Forget the speculation, here's the truth about Xinjiang's population
Updated 13:14, 12-Jan-2022
Data Speaks

A vast, hot desert, Buddhist grottoes, freezing, snowy mountains… There are so many layers of Xinjiang Uygur Autonomous Region to be explored.

However, international attention has been fixed firmly on the region's demographics in recent months. 

Among the disputes, the year-on-year change in population has been the most high profile. That's because the official data shows the natural growth rate dropped significantly – from 11.4 per thousand in 2017 to 6.13 per thousand in 2018.

The size of the decline has sparked wild speculation. Yet the growth rate in Xinjiang remains significantly higher than the national level, the region's population trend is following the global demographic transition model, and the changes in the data are consistent with local policies and changing attitudes.

Let's explore those factors through statistics.

First, the policies in the region related to births.

Uygurs have traditionally lived in oases scattered within the Tarim Basin, south of Tianshan Mountains. Although listed by the central government as an ethnic minority, they are in fact the majority ethnic group in the autonomous region.

From the 1970s, a series of family planning policies accelerated demographic change in Xinjiang. While Han people in the region had more restrictions on childbearing, ethnic minorities like Uygurs had larger population momentum boosted by a larger population base.

As a result, the gap between the two groups widened as time went on.  

In terms of the population growth rate drop-off in 2018, it was in the previous year that the Regulations of Xinjiang Uygur Autonomous Region on Population and Family Planning were updated for the first time since 2010.

The 2017 rules no longer differentiated Han people from ethnic minorities, and all households in urban areas could have up to two children, while those in rural areas could have no more than three. The couples who didn't follow the rules faced heavier legal liability, while those who followed were eligible for cash rewards.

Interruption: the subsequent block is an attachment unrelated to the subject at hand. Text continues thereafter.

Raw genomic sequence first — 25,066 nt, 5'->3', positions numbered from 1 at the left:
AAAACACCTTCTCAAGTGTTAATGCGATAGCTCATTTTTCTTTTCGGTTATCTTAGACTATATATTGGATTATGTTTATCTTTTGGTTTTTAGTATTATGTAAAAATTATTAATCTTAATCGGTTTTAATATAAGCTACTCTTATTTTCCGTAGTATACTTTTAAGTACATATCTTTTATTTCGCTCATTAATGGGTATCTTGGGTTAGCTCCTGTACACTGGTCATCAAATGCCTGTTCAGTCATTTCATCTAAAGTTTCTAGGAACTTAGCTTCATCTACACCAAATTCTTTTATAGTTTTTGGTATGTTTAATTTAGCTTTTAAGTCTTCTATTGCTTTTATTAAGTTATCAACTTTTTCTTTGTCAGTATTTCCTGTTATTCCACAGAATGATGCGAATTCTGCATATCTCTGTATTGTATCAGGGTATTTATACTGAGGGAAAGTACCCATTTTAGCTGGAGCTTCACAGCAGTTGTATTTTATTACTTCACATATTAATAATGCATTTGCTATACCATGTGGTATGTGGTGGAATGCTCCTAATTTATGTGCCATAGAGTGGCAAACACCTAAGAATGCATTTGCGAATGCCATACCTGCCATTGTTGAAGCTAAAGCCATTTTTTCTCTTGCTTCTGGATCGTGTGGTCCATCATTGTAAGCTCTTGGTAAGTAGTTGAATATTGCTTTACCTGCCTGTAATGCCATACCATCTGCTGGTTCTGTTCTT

Early marriage and early childbearing are becoming less common in Xinjiang and across China. There were around 120,000 fewer newborns in Xinjiang from 2017 to 2018. In the same period, there were over 15,000 fewer registered first marriages, over 29,000 more family planning certificates issued.

Second, the number of people within a certain area should be aligned with the size of its economy and resources. Xinjiang's comparatively low level of industrialism and urbanization, as well as its imbalanced distribution and shortage of water resources, inevitably means a relatively low population density.

Take South Xinjiang as an example. The actual population density was 8.08 people per square kilometer from 1998 to 2006, although lower than the national level, it exceeded the threshold of seven people per square kilometer for an arid region.

Third, looking at the overarching trend, Xinjiang's natural population growth corresponds with the general demographic transition model worldwide – currently falling after a period of increases.

Globally, factors including epochal progress on medical technology and sanitary conditions, industrial production's decreasing reliance on human labor, as well as progressive attitudes towards marriage and birth-giving, have led us to the current demographic stage: a low natural population growth rate, built on the trends of a falling birth rate and lower death rate.

Rather than debating the population in Xinjiang, we should concentrate on how to improve the prospects for its people, and develop the region sustainably to protect the local environment and elevate quality of life. 

(If you want to contribute and have specific expertise, please contact us at

Search Trends